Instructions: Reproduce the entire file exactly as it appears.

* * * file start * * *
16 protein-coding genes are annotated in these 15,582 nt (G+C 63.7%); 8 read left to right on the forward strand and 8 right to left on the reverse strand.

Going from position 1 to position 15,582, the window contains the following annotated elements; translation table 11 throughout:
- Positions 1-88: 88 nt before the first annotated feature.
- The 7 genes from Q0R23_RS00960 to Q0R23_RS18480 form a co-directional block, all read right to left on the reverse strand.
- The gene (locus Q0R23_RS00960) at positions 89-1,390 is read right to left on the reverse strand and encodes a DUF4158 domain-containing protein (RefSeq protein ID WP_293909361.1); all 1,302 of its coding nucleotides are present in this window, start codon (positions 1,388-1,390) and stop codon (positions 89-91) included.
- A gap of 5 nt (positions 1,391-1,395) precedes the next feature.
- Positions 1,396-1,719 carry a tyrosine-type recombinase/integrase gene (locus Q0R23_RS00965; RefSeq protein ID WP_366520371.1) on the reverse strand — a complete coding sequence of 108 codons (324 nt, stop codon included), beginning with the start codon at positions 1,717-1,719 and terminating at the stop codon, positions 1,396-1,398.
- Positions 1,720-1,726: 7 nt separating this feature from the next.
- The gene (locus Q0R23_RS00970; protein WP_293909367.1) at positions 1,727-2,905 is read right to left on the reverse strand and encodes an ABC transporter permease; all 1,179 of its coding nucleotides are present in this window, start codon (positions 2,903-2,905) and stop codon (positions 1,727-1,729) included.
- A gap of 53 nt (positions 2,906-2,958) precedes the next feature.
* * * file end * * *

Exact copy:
16 protein-coding genes are annotated in these 15,582 nt (G+C 63.7%); 8 read left to right on the forward strand and 8 right to left on the reverse strand.

Going from position 1 to position 15,582, the window contains the following annotated elements; translation table 11 throughout:
- Positions 1-88: 88 nt before the first annotated feature.
- The 7 genes from Q0R23_RS00960 to Q0R23_RS18480 form a co-directional block, all read right to left on the reverse strand.
- The gene (locus Q0R23_RS00960) at positions 89-1,390 is read right to left on the reverse strand and encodes a DUF4158 domain-containing protein (RefSeq protein ID WP_293909361.1); all 1,302 of its coding nucleotides are present in this window, start codon (positions 1,388-1,390) and stop codon (positions 89-91) included.
- A gap of 5 nt (positions 1,391-1,395) precedes the next feature.
- Positions 1,396-1,719 carry a tyrosine-type recombinase/integrase gene (locus Q0R23_RS00965; RefSeq protein ID WP_366520371.1) on the reverse strand — a complete coding sequence of 108 codons (324 nt, stop codon included), beginning with the start codon at positions 1,717-1,719 and terminating at the stop codon, positions 1,396-1,398.
- Positions 1,720-1,726: 7 nt separating this feature from the next.
- The gene (locus Q0R23_RS00970; protein WP_293909367.1) at positions 1,727-2,905 is read right to left on the reverse strand and encodes an ABC transporter permease; all 1,179 of its coding nucleotides are present in this window, start codon (positions 2,903-2,905) and stop codon (positions 1,727-1,729) included.
- A gap of 53 nt (positions 2,906-2,958) precedes the next feature.